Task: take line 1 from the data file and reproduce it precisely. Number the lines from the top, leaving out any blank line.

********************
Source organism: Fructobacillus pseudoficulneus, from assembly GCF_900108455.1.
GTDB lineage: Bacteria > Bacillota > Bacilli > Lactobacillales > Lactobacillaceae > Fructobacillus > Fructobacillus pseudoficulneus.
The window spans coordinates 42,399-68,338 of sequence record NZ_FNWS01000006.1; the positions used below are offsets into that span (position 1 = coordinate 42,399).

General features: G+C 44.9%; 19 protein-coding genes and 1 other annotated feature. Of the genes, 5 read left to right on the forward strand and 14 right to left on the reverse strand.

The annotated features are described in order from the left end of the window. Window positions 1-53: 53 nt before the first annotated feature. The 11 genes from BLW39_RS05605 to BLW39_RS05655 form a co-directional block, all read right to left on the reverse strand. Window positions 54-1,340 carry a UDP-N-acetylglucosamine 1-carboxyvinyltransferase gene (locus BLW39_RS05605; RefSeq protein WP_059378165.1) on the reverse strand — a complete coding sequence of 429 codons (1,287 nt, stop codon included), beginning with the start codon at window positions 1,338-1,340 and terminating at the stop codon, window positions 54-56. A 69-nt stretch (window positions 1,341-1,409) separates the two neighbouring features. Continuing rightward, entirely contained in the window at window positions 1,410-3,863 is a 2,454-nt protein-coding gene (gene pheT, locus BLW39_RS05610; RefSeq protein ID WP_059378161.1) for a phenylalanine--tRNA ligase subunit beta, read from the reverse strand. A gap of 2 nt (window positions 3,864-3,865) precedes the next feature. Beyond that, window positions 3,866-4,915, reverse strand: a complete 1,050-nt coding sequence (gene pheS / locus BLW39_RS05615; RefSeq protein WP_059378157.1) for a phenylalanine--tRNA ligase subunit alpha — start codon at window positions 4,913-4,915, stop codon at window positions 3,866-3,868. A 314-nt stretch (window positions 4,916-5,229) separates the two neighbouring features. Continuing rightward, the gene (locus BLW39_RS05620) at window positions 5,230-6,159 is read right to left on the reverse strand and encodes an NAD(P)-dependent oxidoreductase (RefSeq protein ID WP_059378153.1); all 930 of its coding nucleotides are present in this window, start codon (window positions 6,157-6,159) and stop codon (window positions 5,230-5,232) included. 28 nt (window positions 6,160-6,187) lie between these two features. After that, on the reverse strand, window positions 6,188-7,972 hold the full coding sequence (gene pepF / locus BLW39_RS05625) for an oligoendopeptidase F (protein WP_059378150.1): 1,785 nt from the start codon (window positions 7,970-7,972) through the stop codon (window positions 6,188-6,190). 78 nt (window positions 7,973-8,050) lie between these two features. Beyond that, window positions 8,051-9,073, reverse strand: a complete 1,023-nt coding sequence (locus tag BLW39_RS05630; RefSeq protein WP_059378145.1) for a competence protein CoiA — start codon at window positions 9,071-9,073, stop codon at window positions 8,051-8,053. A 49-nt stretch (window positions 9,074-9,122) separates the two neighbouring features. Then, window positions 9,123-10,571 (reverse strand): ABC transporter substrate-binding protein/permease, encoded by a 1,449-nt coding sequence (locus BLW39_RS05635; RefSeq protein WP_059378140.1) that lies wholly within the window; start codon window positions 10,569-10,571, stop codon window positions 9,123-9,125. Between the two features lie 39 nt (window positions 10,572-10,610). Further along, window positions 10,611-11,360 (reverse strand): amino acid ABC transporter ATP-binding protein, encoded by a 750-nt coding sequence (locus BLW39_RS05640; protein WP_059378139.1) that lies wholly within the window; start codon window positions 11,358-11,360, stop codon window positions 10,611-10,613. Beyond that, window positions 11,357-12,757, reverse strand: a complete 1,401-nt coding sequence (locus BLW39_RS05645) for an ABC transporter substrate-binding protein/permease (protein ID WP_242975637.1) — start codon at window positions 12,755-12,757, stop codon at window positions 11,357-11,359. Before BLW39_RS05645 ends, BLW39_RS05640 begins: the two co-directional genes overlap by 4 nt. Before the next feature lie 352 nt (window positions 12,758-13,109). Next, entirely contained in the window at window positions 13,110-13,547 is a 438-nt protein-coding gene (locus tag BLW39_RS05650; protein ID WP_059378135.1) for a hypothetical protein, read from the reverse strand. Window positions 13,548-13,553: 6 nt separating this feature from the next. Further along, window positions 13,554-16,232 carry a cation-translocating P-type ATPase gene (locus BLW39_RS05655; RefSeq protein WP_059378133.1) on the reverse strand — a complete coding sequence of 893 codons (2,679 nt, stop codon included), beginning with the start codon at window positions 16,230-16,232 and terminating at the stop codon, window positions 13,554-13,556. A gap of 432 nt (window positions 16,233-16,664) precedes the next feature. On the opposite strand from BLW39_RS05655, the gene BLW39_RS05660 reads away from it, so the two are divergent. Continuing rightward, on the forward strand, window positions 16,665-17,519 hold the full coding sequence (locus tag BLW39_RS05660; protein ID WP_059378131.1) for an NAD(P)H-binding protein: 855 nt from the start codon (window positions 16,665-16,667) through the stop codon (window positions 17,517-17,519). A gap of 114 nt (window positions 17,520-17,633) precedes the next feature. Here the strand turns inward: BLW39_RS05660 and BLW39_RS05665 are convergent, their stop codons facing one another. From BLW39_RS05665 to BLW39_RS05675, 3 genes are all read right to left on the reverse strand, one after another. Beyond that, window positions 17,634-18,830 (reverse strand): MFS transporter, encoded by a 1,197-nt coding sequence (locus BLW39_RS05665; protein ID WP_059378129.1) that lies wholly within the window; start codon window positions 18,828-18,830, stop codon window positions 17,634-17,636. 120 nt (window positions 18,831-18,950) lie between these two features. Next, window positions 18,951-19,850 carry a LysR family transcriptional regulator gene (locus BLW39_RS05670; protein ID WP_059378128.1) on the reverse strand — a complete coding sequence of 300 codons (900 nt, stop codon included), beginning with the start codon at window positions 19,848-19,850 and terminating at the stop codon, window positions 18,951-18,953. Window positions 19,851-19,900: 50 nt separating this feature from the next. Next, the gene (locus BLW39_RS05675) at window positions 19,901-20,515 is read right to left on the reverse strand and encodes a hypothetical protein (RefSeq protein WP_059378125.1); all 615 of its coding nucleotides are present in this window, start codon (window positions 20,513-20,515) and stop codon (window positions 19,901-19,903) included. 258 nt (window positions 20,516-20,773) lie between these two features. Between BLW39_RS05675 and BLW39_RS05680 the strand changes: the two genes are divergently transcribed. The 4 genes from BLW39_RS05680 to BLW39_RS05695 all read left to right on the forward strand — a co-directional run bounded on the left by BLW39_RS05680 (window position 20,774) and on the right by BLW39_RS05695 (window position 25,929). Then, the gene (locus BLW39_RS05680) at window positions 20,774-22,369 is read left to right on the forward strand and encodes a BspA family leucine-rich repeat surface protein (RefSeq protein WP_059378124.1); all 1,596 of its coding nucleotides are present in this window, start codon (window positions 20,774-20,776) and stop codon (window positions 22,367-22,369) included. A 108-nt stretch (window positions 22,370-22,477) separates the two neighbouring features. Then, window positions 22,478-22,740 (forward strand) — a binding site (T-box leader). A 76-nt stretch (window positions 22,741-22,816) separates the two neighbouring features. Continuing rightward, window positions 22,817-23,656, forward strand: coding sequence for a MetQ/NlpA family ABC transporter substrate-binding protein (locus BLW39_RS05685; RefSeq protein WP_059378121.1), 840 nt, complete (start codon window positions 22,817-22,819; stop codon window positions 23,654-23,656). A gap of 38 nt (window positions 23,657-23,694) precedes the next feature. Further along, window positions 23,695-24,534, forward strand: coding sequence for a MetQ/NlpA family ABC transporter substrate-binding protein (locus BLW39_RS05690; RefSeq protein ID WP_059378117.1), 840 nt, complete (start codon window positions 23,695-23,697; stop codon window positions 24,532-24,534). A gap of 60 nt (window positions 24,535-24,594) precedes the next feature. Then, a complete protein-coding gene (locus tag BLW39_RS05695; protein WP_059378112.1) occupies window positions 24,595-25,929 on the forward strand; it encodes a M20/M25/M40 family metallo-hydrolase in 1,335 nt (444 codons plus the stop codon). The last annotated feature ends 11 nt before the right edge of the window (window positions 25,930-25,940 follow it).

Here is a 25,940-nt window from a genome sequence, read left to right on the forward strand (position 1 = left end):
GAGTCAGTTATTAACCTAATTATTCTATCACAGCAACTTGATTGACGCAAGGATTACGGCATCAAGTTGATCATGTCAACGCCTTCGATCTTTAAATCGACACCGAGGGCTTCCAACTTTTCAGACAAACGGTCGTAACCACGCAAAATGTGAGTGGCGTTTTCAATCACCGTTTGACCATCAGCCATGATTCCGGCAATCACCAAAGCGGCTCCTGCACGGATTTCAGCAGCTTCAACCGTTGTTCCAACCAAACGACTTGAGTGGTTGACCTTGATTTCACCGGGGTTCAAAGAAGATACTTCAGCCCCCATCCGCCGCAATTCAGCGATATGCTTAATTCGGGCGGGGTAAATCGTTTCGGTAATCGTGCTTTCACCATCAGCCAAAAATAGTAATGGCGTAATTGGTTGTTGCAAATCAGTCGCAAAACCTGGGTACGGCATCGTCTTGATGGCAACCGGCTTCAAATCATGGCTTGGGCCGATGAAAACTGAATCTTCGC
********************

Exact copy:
Source organism: Fructobacillus pseudoficulneus, from assembly GCF_900108455.1.